Should your child’s blood lead level test above 5 ppb, water might not necessarily be the problem. It’s even more likely to be your paint or dust. Full home lead risk assessments can help you find the source of the lead exposure.

For water contaminants other than lead, “safe” can be tricky to determine, said Talor Musil, the health policy coordinator at Women for a Healthy Environment. Often, the more scientists learn about a contaminant, the stricter the safety guidelines around it become. 

The best thing you can do is be cautious, Musil said, and if you’re able, you might choose to filter your water regardless of contamination levels. 

Scientists disagree on how well EPA guidelines serve as safety benchmarks.

The EPA states that, for most people, water with contaminant levels under its legal limits is safe to drink. At the same time, the EPA recognizes that sensitive populations like children, the elderly and pregnant people can withstand less exposure.

Some scientists argue the EPA gives too much consideration to the cost of water treatment methods, not enough to simply what’s healthy. They also point out that many EPA guidelines were set 20 to 40 years ago and haven’t been updated as treatment methods have become more affordable.

In response, some states have set their own limits, which are stricter than the EPA’s. Pennsylvania’s Department of Environmental Protection is currently working to set limits on PFAS or “forever chemicals,” for example. Since the EPA delegates primary responsibility for regulating water to states, that falls within states’ purview. 

Additionally, a non-government organization, the Environmental Working Group [EWG], has emerged with its own recommended limits for common water contaminants.

EWG runs an online Tap Water Database, searchable by your zip code. Using data from public water system annual reports, the EWG will tell you both whether your water falls within the EPA’s legal limits and your water’s rating according to their own guidelines. It also suggests filters you can buy to reduce your risk for each contaminant.

What should I do if my home has lead pipes? How can I reduce my family’s risk of lead poisoning?

In the long term, the crucial step in removing lead from Pittsburgh-area drinking water is for water authorities to replace the lead service lines in many older neighborhoods. Service lines connect individual houses’ pipes to the water main running under the street. If your service line is made of lead, that’s a potentially large source of exposure.

Replacement is an expensive effort that demands community collaboration. Often, service lines are publicly owned from street to curb and privately owned from curb to house. Replacing only part of the line may actually stir up higher lead levels in water. Therefore, private citizens must wait until water authorities are ready to replace the full line at once. A key concern of the Pittsburgh Water Equity Taskforce is to make sure these changes benefit the people who are most at risk, including low-income neighborhoods and people of color.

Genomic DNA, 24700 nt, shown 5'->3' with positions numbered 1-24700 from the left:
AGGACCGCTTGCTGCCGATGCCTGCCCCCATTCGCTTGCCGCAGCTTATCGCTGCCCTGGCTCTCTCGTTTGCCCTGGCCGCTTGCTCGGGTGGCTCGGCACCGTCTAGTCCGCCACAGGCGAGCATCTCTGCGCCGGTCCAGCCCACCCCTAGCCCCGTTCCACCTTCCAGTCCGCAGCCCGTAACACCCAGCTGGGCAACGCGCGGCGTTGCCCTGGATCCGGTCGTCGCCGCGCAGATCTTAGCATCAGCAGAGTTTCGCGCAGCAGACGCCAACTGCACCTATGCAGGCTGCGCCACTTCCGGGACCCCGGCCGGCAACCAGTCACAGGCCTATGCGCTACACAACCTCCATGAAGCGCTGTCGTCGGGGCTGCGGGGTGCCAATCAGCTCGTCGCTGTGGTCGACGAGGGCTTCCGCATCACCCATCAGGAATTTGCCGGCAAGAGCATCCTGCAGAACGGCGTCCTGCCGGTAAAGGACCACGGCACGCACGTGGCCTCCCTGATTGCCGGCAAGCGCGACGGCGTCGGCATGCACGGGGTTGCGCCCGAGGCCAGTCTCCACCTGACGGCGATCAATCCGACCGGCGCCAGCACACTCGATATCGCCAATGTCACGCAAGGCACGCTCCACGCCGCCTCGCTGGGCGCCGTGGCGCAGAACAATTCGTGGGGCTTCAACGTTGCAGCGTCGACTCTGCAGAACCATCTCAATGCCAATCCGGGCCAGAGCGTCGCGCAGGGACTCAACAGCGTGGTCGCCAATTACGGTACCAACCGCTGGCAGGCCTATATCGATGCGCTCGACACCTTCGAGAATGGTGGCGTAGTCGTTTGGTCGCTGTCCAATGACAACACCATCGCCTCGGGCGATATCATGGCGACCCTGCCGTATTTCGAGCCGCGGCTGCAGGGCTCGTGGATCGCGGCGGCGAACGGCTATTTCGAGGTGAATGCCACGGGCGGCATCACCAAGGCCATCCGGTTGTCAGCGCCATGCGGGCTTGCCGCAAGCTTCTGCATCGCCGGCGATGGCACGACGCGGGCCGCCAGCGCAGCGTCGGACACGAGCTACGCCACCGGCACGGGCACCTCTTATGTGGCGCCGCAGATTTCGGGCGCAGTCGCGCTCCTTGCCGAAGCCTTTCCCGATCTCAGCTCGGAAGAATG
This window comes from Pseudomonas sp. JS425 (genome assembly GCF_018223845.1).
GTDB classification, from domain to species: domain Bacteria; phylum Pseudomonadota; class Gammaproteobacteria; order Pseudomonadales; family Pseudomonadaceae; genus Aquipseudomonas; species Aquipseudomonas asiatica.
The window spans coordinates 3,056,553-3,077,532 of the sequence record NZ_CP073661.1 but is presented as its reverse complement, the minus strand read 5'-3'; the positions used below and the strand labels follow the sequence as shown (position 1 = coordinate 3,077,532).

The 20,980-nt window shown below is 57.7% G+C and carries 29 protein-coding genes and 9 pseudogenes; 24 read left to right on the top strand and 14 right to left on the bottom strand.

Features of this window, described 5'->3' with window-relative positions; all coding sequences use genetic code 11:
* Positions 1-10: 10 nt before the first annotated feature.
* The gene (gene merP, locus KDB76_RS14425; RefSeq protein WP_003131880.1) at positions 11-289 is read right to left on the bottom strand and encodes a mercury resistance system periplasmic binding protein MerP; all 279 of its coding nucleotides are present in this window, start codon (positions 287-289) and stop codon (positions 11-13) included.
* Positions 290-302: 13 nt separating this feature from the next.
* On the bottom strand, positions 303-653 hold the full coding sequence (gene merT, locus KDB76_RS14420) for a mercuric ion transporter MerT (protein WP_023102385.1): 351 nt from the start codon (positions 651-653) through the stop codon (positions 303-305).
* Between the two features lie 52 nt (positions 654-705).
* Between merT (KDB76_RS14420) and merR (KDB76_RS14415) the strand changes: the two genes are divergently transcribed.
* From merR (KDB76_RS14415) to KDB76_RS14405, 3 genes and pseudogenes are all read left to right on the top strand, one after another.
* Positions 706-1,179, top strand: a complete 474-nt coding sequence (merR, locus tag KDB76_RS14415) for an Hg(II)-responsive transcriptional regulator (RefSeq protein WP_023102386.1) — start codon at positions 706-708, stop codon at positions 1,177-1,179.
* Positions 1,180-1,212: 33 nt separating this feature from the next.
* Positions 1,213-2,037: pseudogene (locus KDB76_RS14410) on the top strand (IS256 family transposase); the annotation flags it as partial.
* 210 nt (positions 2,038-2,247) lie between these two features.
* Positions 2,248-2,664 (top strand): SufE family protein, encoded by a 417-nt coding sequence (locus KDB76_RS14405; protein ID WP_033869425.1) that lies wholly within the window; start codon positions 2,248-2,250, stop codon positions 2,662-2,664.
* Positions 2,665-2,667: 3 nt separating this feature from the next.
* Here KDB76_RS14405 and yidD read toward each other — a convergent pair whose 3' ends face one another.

Diagram of a house that points out common sources of lead in drinking water, including pipes and service lines.

Lead in your drinking water could originate from several sources, including your service line, pipes or faucets. Source: epa.gov

The Pittsburgh Water and Sewer Authority has pledged to fully replace lead service lines in its system by 2026. It has already replaced thousands of these lines — at a cost of tens of millions of dollars — which is one reason customers have seen rising water bills. This map shows the location of lead service lines in their system and replacements they’ve already done.

In the short term, and in cases where lead service lines aren’t the issue, your first step should be to filter your water using an NSF-certified filter, Michelle Naccarati-Chapkis, executive director of Women for a Healthy Environment, said. A basic, pitcher-style filter by ZeroWater, a partner of the City of Pittsburgh, can run between $15 and $50 before coupons.

Since 2017, Women for a Healthy Environment has helped connect people in Allegheny County who need water filters with the appropriate resources. If you think you could benefit from a water filter and either can’t afford one, don’t know where to find one or don’t know what to get, you can contact them at 412-404-2872 or info@gettheleadoutpgh.org

The EPA suggests these additional steps to reduce your risk of lead exposure:

  • Running the tap prior to use, so water sitting stagnant in the pipes gets flushed out. The amount of flushing time will depend on the length of your pipes and the amount of lead in them; too little time, and you could actually make your problems worse. You can call your water company to get a recommended length of time. You can also shower or do laundry to flush out the pipes.
  • Using only cold tap water for drinking, cooking and mixing baby formula. Warm or hot water can contain more lead since it dissolves contaminants more readily and may have sat in your pipes and water boiler for longer.
  • Cleaning the aerator on your faucet, which can trap lead particles.
  • Having lead faucets or other plumbing fixtures in your home replaced. This guide from the Allegheny Front offers tips for identifying if pipes or plumbing fixtures within your home contain lead.

Chris Hedlin is PublicSource’s faith and religion reporter. She can be reached at chris@publicsource.org or on Twitter @ChristineHedlin. 

This story was fact-checked by Amelia Winger.